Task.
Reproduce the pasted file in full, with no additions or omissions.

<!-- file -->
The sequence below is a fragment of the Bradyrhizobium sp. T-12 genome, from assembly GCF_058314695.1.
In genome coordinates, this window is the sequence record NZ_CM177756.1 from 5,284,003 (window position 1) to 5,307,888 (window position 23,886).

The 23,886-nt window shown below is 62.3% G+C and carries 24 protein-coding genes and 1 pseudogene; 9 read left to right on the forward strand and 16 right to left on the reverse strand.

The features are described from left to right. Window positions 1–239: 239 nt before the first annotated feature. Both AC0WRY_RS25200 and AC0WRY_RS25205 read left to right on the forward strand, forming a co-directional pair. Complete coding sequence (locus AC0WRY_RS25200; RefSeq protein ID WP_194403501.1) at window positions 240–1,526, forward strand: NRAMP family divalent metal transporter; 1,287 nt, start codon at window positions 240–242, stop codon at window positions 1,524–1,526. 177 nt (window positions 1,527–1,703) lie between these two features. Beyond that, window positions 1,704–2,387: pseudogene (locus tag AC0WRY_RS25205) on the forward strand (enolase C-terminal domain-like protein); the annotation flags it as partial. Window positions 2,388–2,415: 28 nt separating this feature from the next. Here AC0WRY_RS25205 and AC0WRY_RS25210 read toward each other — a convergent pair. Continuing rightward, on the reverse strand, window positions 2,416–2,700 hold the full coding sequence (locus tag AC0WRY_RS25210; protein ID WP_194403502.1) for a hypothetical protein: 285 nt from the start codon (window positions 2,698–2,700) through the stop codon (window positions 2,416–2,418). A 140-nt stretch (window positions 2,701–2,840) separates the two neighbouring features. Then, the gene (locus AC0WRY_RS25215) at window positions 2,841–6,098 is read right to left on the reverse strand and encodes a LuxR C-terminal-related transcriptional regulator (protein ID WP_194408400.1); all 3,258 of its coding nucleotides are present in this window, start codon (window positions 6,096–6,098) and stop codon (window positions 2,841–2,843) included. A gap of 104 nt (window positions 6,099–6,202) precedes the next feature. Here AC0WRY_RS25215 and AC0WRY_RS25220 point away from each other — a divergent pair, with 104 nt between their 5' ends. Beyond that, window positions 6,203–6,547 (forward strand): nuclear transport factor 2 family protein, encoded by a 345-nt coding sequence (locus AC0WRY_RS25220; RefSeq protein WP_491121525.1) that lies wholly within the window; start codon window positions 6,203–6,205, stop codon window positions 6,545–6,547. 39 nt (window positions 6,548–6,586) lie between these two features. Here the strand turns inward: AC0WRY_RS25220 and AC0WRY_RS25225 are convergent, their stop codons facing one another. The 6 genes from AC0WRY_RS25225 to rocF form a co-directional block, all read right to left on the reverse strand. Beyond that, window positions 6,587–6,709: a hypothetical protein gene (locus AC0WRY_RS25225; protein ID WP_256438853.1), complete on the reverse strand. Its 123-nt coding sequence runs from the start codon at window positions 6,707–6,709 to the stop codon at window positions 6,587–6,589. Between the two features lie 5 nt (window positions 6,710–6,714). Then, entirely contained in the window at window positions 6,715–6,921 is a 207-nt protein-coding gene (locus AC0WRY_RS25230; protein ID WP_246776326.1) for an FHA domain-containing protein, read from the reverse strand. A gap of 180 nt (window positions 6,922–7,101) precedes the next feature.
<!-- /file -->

The sequence below is a fragment of the Bradyrhizobium sp. T-12 genome, from assembly GCF_058314695.1.
In genome coordinates, this window is the sequence record NZ_CM177756.1 from 5,284,003 (window position 1) to 5,307,888 (window position 23,886).

The 23,886-nt window shown below is 62.3% G+C and carries 24 protein-coding genes and 1 pseudogene; 9 read left to right on the forward strand and 16 right to left on the reverse strand.

The features are described from left to right. Window positions 1–239: 239 nt before the first annotated feature. Both AC0WRY_RS25200 and AC0WRY_RS25205 read left to right on the forward strand, forming a co-directional pair. Complete coding sequence (locus AC0WRY_RS25200; RefSeq protein ID WP_194403501.1) at window positions 240–1,526, forward strand: NRAMP family divalent metal transporter; 1,287 nt, start codon at window positions 240–242, stop codon at window positions 1,524–1,526. 177 nt (window positions 1,527–1,703) lie between these two features. Beyond that, window positions 1,704–2,387: pseudogene (locus tag AC0WRY_RS25205) on the forward strand (enolase C-terminal domain-like protein); the annotation flags it as partial. Window positions 2,388–2,415: 28 nt separating this feature from the next. Here AC0WRY_RS25205 and AC0WRY_RS25210 read toward each other — a convergent pair. Continuing rightward, on the reverse strand, window positions 2,416–2,700 hold the full coding sequence (locus tag AC0WRY_RS25210; protein ID WP_194403502.1) for a hypothetical protein: 285 nt from the start codon (window positions 2,698–2,700) through the stop codon (window positions 2,416–2,418). A 140-nt stretch (window positions 2,701–2,840) separates the two neighbouring features. Then, the gene (locus AC0WRY_RS25215) at window positions 2,841–6,098 is read right to left on the reverse strand and encodes a LuxR C-terminal-related transcriptional regulator (protein ID WP_194408400.1); all 3,258 of its coding nucleotides are present in this window, start codon (window positions 6,096–6,098) and stop codon (window positions 2,841–2,843) included. A gap of 104 nt (window positions 6,099–6,202) precedes the next feature. Here AC0WRY_RS25215 and AC0WRY_RS25220 point away from each other — a divergent pair, with 104 nt between their 5' ends. Beyond that, window positions 6,203–6,547 (forward strand): nuclear transport factor 2 family protein, encoded by a 345-nt coding sequence (locus AC0WRY_RS25220; RefSeq protein WP_491121525.1) that lies wholly within the window; start codon window positions 6,203–6,205, stop codon window positions 6,545–6,547. 39 nt (window positions 6,548–6,586) lie between these two features. Here the strand turns inward: AC0WRY_RS25220 and AC0WRY_RS25225 are convergent, their stop codons facing one another. The 6 genes from AC0WRY_RS25225 to rocF form a co-directional block, all read right to left on the reverse strand. Beyond that, window positions 6,587–6,709: a hypothetical protein gene (locus AC0WRY_RS25225; protein ID WP_256438853.1), complete on the reverse strand. Its 123-nt coding sequence runs from the start codon at window positions 6,707–6,709 to the stop codon at window positions 6,587–6,589. Between the two features lie 5 nt (window positions 6,710–6,714). Then, entirely contained in the window at window positions 6,715–6,921 is a 207-nt protein-coding gene (locus AC0WRY_RS25230; protein ID WP_246776326.1) for an FHA domain-containing protein, read from the reverse strand. A gap of 180 nt (window positions 6,922–7,101) precedes the next feature.